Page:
Bearing this in mind, the airbrushed, one-dimensional and characterless profiles presented on sites like LinkedIn almost feel like an invitation for more invasive, exploratory digging. But there's a danger in digging too far. Companies will become aware of facts that they're legally not allowed to ask as part of the normal screening process. Details of age, ethnicity or political views will inevitably surface – as might, say, a female candidate's pregnancy. Once this information is known, it can't be somehow forgotten. Social Intelligence is predictably keen to highlight the fact that its service keeps such information at arm's length from the companies themselves; Mat Honan's dossier, for example, had his face blacked out throughout so as not to reveal his race, while still detailing his past encounters with drugs.
"I think it would be terribly wrong for someone to be influenced by the fact that a candidate held, say, different political views to theirs," says Youels, "but that's the danger – that people will be rejected because of their stance on this or that." The answer, according to Alexandra Arnott, a director at Octopus, an IT recruitment specialist, is honesty and diligence. "We may become aware of private information or opinions of candidates that are not relevant to the role or recruitment process we're following," she says. "So we must adhere to a strict ethical code and use our judgement and experience to ensure that there is no discrimination."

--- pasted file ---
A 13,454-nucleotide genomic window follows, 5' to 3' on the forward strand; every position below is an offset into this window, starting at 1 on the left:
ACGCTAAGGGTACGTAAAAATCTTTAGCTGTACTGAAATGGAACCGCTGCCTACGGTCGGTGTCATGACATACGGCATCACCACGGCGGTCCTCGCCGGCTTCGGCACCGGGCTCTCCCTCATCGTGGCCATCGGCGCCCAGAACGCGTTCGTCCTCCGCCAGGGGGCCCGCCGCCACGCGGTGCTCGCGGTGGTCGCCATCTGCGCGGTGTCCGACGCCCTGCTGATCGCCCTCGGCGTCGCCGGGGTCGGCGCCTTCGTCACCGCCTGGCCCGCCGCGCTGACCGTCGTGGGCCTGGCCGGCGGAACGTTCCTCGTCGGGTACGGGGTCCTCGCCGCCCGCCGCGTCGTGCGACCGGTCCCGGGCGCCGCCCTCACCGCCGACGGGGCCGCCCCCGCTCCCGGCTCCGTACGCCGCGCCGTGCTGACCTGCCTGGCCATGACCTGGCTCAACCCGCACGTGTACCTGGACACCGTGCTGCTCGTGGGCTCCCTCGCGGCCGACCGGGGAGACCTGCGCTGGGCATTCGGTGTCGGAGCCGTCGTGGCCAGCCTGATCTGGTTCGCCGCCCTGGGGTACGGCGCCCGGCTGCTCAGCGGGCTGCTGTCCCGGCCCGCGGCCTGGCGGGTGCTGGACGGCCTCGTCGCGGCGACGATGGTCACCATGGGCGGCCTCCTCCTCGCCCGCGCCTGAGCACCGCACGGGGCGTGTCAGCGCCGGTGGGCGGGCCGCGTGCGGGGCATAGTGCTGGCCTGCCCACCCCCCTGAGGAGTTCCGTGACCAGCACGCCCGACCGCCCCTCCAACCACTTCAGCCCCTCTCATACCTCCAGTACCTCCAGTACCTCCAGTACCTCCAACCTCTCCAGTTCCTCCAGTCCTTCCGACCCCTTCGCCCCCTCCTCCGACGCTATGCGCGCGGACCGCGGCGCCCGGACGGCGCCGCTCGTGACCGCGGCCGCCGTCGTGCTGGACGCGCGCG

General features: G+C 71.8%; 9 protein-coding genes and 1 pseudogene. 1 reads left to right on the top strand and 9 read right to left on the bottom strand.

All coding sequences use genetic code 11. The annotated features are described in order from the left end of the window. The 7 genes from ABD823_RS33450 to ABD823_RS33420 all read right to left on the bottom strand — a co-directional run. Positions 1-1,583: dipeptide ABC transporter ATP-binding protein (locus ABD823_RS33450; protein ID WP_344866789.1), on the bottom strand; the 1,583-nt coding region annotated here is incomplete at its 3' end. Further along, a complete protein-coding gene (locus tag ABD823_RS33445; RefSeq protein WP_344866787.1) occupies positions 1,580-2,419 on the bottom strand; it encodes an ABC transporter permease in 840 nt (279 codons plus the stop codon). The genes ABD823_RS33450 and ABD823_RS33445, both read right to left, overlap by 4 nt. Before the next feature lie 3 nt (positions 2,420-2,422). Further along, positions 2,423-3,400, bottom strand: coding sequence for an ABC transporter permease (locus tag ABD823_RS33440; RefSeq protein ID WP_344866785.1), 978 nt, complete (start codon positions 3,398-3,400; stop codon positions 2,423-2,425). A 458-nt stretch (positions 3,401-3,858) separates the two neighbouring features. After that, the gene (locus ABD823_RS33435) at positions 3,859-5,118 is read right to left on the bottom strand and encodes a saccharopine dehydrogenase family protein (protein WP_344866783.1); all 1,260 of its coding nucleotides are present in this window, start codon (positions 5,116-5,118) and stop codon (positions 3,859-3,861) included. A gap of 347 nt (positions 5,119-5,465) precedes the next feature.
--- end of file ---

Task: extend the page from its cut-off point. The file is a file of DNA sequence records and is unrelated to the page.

The process of choosing someone to work for you has always and will always be based upon judgements. Someone might miss out because of a covering letter written in a state of anxiety, or a job interview performance that was less than sparkling because they were feeling unwell. Gut instinct comes into play, and it can't always be quantified. If you have two CVs for a post, one listing "eating granola and doing yoga" as an interest, and the other mentioning membership of Camra, that information will register; a job that involves lots of post-work socialising might suit the beer-drinker better – but the granola fan might be angry that they lost out on that basis. Yet that's life; workplaces are full of people who don't fit in perfectly with their colleagues, and it's not unreasonable to suggest that social media searches could give employers a better idea of how that person might slot in.